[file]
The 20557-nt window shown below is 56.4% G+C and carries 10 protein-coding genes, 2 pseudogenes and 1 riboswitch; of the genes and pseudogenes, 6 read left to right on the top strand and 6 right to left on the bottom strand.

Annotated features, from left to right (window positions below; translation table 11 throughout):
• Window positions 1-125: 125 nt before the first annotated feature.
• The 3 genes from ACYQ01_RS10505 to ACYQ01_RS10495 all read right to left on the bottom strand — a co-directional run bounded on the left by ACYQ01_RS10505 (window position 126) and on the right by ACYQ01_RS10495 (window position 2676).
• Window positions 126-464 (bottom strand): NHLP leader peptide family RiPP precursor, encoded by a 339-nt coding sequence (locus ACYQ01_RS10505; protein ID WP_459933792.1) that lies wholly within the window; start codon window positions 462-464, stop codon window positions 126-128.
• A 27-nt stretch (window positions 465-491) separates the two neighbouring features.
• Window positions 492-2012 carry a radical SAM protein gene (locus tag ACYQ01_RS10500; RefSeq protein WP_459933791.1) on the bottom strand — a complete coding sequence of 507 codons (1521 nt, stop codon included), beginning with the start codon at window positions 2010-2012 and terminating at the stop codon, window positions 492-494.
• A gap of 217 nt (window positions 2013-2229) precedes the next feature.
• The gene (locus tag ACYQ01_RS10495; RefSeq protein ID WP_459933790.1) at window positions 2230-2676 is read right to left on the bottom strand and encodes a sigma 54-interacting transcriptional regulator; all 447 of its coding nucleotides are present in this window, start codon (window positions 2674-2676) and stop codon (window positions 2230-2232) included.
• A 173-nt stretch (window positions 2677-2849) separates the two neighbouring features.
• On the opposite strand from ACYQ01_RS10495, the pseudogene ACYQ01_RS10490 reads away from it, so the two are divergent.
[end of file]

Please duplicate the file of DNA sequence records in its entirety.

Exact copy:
The 20557-nt window shown below is 56.4% G+C and carries 10 protein-coding genes, 2 pseudogenes and 1 riboswitch; of the genes and pseudogenes, 6 read left to right on the top strand and 6 right to left on the bottom strand.

Annotated features, from left to right (window positions below; translation table 11 throughout):
• Window positions 1-125: 125 nt before the first annotated feature.
• The 3 genes from ACYQ01_RS10505 to ACYQ01_RS10495 all read right to left on the bottom strand — a co-directional run bounded on the left by ACYQ01_RS10505 (window position 126) and on the right by ACYQ01_RS10495 (window position 2676).
• Window positions 126-464 (bottom strand): NHLP leader peptide family RiPP precursor, encoded by a 339-nt coding sequence (locus ACYQ01_RS10505; protein ID WP_459933792.1) that lies wholly within the window; start codon window positions 462-464, stop codon window positions 126-128.
• A 27-nt stretch (window positions 465-491) separates the two neighbouring features.
• Window positions 492-2012 carry a radical SAM protein gene (locus tag ACYQ01_RS10500; RefSeq protein WP_459933791.1) on the bottom strand — a complete coding sequence of 507 codons (1521 nt, stop codon included), beginning with the start codon at window positions 2010-2012 and terminating at the stop codon, window positions 492-494.
• A gap of 217 nt (window positions 2013-2229) precedes the next feature.
• The gene (locus tag ACYQ01_RS10495; RefSeq protein ID WP_459933790.1) at window positions 2230-2676 is read right to left on the bottom strand and encodes a sigma 54-interacting transcriptional regulator; all 447 of its coding nucleotides are present in this window, start codon (window positions 2674-2676) and stop codon (window positions 2230-2232) included.
• A 173-nt stretch (window positions 2677-2849) separates the two neighbouring features.
• On the opposite strand from ACYQ01_RS10495, the pseudogene ACYQ01_RS10490 reads away from it, so the two are divergent.